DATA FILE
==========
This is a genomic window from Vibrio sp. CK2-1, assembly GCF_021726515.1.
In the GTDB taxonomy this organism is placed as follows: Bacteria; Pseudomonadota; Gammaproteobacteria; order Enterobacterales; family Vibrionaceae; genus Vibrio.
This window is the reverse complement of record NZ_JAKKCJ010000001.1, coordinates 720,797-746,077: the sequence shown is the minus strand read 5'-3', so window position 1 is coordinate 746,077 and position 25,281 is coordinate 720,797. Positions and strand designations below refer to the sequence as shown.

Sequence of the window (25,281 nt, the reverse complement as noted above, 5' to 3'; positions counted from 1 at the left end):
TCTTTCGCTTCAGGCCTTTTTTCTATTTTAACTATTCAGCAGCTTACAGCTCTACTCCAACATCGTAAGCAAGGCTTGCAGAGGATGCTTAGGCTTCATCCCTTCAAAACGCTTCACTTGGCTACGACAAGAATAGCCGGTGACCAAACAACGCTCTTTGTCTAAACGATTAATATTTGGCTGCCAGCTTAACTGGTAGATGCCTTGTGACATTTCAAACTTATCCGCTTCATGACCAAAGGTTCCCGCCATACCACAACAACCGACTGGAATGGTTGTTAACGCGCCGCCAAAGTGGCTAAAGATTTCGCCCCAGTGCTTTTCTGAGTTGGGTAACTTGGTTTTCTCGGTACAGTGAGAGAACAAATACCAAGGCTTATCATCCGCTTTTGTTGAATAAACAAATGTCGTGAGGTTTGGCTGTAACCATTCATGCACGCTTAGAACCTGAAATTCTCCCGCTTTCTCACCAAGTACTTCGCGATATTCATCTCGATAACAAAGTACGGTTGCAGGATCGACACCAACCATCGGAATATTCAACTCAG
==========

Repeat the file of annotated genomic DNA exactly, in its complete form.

This is a genomic window from Vibrio sp. CK2-1, assembly GCF_021726515.1.
In the GTDB taxonomy this organism is placed as follows: Bacteria; Pseudomonadota; Gammaproteobacteria; order Enterobacterales; family Vibrionaceae; genus Vibrio.
This window is the reverse complement of record NZ_JAKKCJ010000001.1, coordinates 720,797-746,077: the sequence shown is the minus strand read 5'-3', so window position 1 is coordinate 746,077 and position 25,281 is coordinate 720,797. Positions and strand designations below refer to the sequence as shown.

Sequence of the window (25,281 nt, the reverse complement as noted above, 5' to 3'; positions counted from 1 at the left end):
TCTTTCGCTTCAGGCCTTTTTTCTATTTTAACTATTCAGCAGCTTACAGCTCTACTCCAACATCGTAAGCAAGGCTTGCAGAGGATGCTTAGGCTTCATCCCTTCAAAACGCTTCACTTGGCTACGACAAGAATAGCCGGTGACCAAACAACGCTCTTTGTCTAAACGATTAATATTTGGCTGCCAGCTTAACTGGTAGATGCCTTGTGACATTTCAAACTTATCCGCTTCATGACCAAAGGTTCCCGCCATACCACAACAACCGACTGGAATGGTTGTTAACGCGCCGCCAAAGTGGCTAAAGATTTCGCCCCAGTGCTTTTCTGAGTTGGGTAACTTGGTTTTCTCGGTACAGTGAGAGAACAAATACCAAGGCTTATCATCCGCTTTTGTTGAATAAACAAATGTCGTGAGGTTTGGCTGTAACCATTCATGCACGCTTAGAACCTGAAATTCTCCCGCTTTCTCACCAAGTACTTCGCGATATTCATCTCGATAACAAAGTACGGTTGCAGGATCGACACCAACCATCGGAATATTCAACTCAG